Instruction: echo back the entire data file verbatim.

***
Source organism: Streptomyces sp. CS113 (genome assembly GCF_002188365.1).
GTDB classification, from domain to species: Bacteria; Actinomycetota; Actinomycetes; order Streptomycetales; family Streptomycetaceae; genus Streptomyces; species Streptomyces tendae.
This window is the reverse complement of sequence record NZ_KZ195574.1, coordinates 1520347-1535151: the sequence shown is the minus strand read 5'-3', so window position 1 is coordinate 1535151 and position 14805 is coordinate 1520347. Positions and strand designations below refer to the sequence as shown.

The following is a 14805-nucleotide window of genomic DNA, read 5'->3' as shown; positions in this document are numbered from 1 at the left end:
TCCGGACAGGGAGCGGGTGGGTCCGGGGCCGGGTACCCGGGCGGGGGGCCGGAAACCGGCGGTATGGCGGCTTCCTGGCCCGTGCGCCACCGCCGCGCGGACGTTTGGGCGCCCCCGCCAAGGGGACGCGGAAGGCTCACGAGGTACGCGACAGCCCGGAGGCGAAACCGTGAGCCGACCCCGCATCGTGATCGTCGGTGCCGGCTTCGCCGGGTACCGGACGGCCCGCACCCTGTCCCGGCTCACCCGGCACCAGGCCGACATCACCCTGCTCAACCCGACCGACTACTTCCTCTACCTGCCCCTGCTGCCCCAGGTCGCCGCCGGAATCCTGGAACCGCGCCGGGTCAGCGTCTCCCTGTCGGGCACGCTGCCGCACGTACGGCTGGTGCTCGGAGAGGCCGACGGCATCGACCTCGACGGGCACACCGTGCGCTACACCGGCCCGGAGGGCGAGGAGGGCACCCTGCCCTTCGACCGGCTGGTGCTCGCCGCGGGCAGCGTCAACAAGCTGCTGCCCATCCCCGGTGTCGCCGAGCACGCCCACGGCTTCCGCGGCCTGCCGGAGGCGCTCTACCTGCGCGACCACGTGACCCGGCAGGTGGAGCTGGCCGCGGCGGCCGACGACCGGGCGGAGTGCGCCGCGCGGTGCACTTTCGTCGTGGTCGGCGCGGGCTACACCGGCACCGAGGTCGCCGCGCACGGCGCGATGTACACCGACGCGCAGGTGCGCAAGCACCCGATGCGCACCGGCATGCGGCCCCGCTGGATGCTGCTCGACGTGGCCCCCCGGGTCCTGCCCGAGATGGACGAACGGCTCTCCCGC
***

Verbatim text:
Source organism: Streptomyces sp. CS113 (genome assembly GCF_002188365.1).
GTDB classification, from domain to species: Bacteria; Actinomycetota; Actinomycetes; order Streptomycetales; family Streptomycetaceae; genus Streptomyces; species Streptomyces tendae.
This window is the reverse complement of sequence record NZ_KZ195574.1, coordinates 1520347-1535151: the sequence shown is the minus strand read 5'-3', so window position 1 is coordinate 1535151 and position 14805 is coordinate 1520347. Positions and strand designations below refer to the sequence as shown.

The following is a 14805-nucleotide window of genomic DNA, read 5'->3' as shown; positions in this document are numbered from 1 at the left end:
TCCGGACAGGGAGCGGGTGGGTCCGGGGCCGGGTACCCGGGCGGGGGGCCGGAAACCGGCGGTATGGCGGCTTCCTGGCCCGTGCGCCACCGCCGCGCGGACGTTTGGGCGCCCCCGCCAAGGGGACGCGGAAGGCTCACGAGGTACGCGACAGCCCGGAGGCGAAACCGTGAGCCGACCCCGCATCGTGATCGTCGGTGCCGGCTTCGCCGGGTACCGGACGGCCCGCACCCTGTCCCGGCTCACCCGGCACCAGGCCGACATCACCCTGCTCAACCCGACCGACTACTTCCTCTACCTGCCCCTGCTGCCCCAGGTCGCCGCCGGAATCCTGGAACCGCGCCGGGTCAGCGTCTCCCTGTCGGGCACGCTGCCGCACGTACGGCTGGTGCTCGGAGAGGCCGACGGCATCGACCTCGACGGGCACACCGTGCGCTACACCGGCCCGGAGGGCGAGGAGGGCACCCTGCCCTTCGACCGGCTGGTGCTCGCCGCGGGCAGCGTCAACAAGCTGCTGCCCATCCCCGGTGTCGCCGAGCACGCCCACGGCTTCCGCGGCCTGCCGGAGGCGCTCTACCTGCGCGACCACGTGACCCGGCAGGTGGAGCTGGCCGCGGCGGCCGACGACCGGGCGGAGTGCGCCGCGCGGTGCACTTTCGTCGTGGTCGGCGCGGGCTACACCGGCACCGAGGTCGCCGCGCACGGCGCGATGTACACCGACGCGCAGGTGCGCAAGCACCCGATGCGCACCGGCATGCGGCCCCGCTGGATGCTGCTCGACGTGGCCCCCCGGGTCCTGCCCGAGATGGACGAACGGCTCTCCCGC